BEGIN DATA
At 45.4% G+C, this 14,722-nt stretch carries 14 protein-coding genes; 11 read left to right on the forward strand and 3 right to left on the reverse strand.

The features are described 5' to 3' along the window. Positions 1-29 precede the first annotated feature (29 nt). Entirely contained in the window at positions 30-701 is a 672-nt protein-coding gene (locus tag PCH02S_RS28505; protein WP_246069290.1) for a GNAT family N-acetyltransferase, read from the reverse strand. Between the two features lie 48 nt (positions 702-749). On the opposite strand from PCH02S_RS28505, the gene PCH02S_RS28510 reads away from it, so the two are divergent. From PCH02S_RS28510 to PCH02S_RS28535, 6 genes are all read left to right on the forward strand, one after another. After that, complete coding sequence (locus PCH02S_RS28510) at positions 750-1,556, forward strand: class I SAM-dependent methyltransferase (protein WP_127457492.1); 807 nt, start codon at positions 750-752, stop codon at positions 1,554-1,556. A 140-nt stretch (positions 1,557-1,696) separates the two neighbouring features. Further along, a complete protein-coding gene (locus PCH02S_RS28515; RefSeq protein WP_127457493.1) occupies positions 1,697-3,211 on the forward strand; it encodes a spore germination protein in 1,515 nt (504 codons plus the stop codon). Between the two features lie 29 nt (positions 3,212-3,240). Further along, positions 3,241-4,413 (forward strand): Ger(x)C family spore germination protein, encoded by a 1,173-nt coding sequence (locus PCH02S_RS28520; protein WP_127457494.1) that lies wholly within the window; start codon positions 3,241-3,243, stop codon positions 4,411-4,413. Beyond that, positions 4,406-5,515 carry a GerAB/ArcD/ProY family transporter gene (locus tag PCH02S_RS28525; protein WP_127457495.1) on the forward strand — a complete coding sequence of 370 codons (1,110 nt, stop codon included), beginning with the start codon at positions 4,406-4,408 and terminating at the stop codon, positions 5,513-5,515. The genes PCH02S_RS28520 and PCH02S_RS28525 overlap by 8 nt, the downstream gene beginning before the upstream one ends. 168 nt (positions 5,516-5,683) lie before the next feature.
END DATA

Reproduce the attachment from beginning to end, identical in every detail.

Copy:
At 45.4% G+C, this 14,722-nt stretch carries 14 protein-coding genes; 11 read left to right on the forward strand and 3 right to left on the reverse strand.

The features are described 5' to 3' along the window. Positions 1-29 precede the first annotated feature (29 nt). Entirely contained in the window at positions 30-701 is a 672-nt protein-coding gene (locus tag PCH02S_RS28505; protein WP_246069290.1) for a GNAT family N-acetyltransferase, read from the reverse strand. Between the two features lie 48 nt (positions 702-749). On the opposite strand from PCH02S_RS28505, the gene PCH02S_RS28510 reads away from it, so the two are divergent. From PCH02S_RS28510 to PCH02S_RS28535, 6 genes are all read left to right on the forward strand, one after another. After that, complete coding sequence (locus PCH02S_RS28510) at positions 750-1,556, forward strand: class I SAM-dependent methyltransferase (protein WP_127457492.1); 807 nt, start codon at positions 750-752, stop codon at positions 1,554-1,556. A 140-nt stretch (positions 1,557-1,696) separates the two neighbouring features. Further along, a complete protein-coding gene (locus PCH02S_RS28515; RefSeq protein WP_127457493.1) occupies positions 1,697-3,211 on the forward strand; it encodes a spore germination protein in 1,515 nt (504 codons plus the stop codon). Between the two features lie 29 nt (positions 3,212-3,240). Further along, positions 3,241-4,413 (forward strand): Ger(x)C family spore germination protein, encoded by a 1,173-nt coding sequence (locus PCH02S_RS28520; protein WP_127457494.1) that lies wholly within the window; start codon positions 3,241-3,243, stop codon positions 4,411-4,413. Beyond that, positions 4,406-5,515 carry a GerAB/ArcD/ProY family transporter gene (locus tag PCH02S_RS28525; protein WP_127457495.1) on the forward strand — a complete coding sequence of 370 codons (1,110 nt, stop codon included), beginning with the start codon at positions 4,406-4,408 and terminating at the stop codon, positions 5,513-5,515. The genes PCH02S_RS28520 and PCH02S_RS28525 overlap by 8 nt, the downstream gene beginning before the upstream one ends. 168 nt (positions 5,516-5,683) lie before the next feature.